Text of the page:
Skip to Main Content



  • The appropriate use criteria (AUC) were created to improve quality care and avoid misuse of medical technology.

  • AUC are literature-based whenever possible, supplemented by consensus recommendations when data are lacking.

  • AUC serve as methods for focused reduction of procedures based upon clinical value, not indiscriminant volume reduction.

  • For symptomatic patients, AUC for nuclear cardiology procedures are based upon pretest likelihood of disease, exercise ability, and ECG interpretability.

  • Among asymptomatic patients who have undergone revascularization, only those with incomplete revascularization should be tested or if completely revascularizated 2 years after percutaneous coronary intervention or 5 years following coronary artery bypass graft surgery.

  • For preoperative assessment, testing is indicated only for high-risk surgery in patients with poor or unknown functional capacity who also have ≥1 risk factor.

  • AUC support clinical decision support tools and are often included in regulatory and/or reimbursement policies.

There has been substantial evolution and innovation in cardiovascular imaging during the last several decades. Notably, the improvement in the detection of coronary artery disease (CAD) and the delineation of cardiomyopathies has led to earlier management decisions, leading to improved outcomes.1,2 Nuclear cardiology, including single-photon emission computed tomography (SPECT) and positron emission tomography (PET) myocardial perfusion imaging (MPI), remains critical for accurate diagnosis and risk stratification of patients with either known or suspected CAD, thereby enabling accurate medical decision making.

The dramatic increase in the use of SPECT and PET MPI studies, which while providing benefit to a substantial number of patients, has raised concerns about the possible overuse/misuse of this technology to contribute to the spiraling economic burden of health care. Furthermore, there is an additional risk of unnecessary testing, by exposing patients to ionizing radiation and potential unjustified therapeutic interventions, without a real impact on patient health.3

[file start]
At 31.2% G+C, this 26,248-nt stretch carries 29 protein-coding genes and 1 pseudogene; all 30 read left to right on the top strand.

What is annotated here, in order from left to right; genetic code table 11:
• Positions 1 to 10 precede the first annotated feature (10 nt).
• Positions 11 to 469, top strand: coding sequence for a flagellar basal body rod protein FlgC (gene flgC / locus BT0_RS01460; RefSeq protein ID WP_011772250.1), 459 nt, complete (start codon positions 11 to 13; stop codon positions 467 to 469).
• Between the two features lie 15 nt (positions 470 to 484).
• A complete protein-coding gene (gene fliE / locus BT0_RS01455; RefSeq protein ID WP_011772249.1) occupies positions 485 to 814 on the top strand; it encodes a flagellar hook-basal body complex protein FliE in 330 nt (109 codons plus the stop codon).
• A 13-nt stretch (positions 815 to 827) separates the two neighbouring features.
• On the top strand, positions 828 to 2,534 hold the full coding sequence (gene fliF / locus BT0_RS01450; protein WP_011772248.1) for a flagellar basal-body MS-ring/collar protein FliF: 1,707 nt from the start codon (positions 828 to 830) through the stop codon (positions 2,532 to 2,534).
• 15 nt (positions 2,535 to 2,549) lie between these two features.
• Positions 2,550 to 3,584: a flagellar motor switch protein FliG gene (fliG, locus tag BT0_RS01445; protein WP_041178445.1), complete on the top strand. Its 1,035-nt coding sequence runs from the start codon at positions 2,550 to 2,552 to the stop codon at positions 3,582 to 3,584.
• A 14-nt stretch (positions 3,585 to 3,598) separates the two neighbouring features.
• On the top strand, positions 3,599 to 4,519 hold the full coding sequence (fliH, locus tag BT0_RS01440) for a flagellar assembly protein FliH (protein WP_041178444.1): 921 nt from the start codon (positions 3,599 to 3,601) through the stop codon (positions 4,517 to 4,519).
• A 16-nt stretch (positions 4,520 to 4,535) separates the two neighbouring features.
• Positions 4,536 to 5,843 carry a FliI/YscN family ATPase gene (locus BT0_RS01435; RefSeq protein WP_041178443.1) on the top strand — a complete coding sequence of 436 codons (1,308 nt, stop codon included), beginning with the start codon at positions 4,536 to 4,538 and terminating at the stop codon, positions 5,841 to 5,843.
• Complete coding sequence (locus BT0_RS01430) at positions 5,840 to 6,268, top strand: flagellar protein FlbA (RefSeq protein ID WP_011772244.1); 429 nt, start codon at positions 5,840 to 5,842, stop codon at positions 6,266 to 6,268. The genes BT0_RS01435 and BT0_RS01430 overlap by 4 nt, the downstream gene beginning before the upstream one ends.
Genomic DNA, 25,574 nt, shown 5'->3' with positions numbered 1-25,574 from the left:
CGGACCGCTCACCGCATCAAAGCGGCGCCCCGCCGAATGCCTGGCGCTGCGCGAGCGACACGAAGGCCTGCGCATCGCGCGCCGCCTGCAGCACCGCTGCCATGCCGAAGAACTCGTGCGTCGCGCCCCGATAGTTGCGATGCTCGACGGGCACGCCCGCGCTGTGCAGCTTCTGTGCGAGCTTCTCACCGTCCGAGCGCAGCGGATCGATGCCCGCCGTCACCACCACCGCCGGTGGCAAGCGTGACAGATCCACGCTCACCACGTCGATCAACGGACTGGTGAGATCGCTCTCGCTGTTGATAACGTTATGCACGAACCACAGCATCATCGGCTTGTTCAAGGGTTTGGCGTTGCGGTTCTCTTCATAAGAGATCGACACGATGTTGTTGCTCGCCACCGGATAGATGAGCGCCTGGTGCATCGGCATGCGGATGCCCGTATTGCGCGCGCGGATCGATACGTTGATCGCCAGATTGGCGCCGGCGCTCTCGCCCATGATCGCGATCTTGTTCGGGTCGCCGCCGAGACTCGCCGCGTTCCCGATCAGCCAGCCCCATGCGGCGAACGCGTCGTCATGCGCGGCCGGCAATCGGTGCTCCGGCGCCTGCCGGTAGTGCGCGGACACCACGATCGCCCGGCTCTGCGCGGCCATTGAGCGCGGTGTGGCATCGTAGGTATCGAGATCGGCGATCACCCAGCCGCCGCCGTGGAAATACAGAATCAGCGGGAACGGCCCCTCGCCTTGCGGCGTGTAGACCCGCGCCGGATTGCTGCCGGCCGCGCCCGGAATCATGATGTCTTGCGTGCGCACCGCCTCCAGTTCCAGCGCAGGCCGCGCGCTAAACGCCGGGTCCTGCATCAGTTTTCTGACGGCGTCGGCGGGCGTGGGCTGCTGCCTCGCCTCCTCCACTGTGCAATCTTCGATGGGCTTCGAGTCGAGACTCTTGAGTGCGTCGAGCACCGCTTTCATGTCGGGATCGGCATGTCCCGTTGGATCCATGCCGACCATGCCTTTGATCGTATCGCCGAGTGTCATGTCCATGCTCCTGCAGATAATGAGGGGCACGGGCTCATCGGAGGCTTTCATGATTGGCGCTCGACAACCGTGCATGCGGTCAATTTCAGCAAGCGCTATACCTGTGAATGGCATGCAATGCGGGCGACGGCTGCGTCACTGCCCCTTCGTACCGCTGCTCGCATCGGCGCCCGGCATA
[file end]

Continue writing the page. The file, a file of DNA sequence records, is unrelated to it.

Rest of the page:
The Medicare Payment Advisory Commission (Med-PAC) reported medical diagnostic imaging rate between 1999 and 2002 annually increased to 10.1% during this period,4 which far exceeded the increased rate for other medical charges. Estimates suggested that as much as 30% of diagnostic testing in the United States was unnecessary.5 Additionally, there was a lack of transparency indicating a possible financial motivation on the provider’s part. In 2014, Medicare spending on advanced imaging was over $4 billion,6 the costs are even greater when accounting for additional therapeutic and follow-up care. The findings were attributed to the nonuniform distribution of specialized imaging centers, referral practice patterns, and unclear guidelines recommendations. It led to an important adjustment in the US healthcare system with a shift in the emphasis from volume to value, with value defined as the outcome achieved per dollar spent.7 Initial efforts to control healthcare costs included payers using radiology benefits management (RBM) companies to act as governors for the exponential growth and cost of imaging.2 The RBM’s sought to reduce imaging volume and thereby cost to the insurance company by using techniques such as exclusion ...

Pop-up div Successfully Displayed

This div only appears when the trigger link is hovered over. Otherwise it is hidden from view.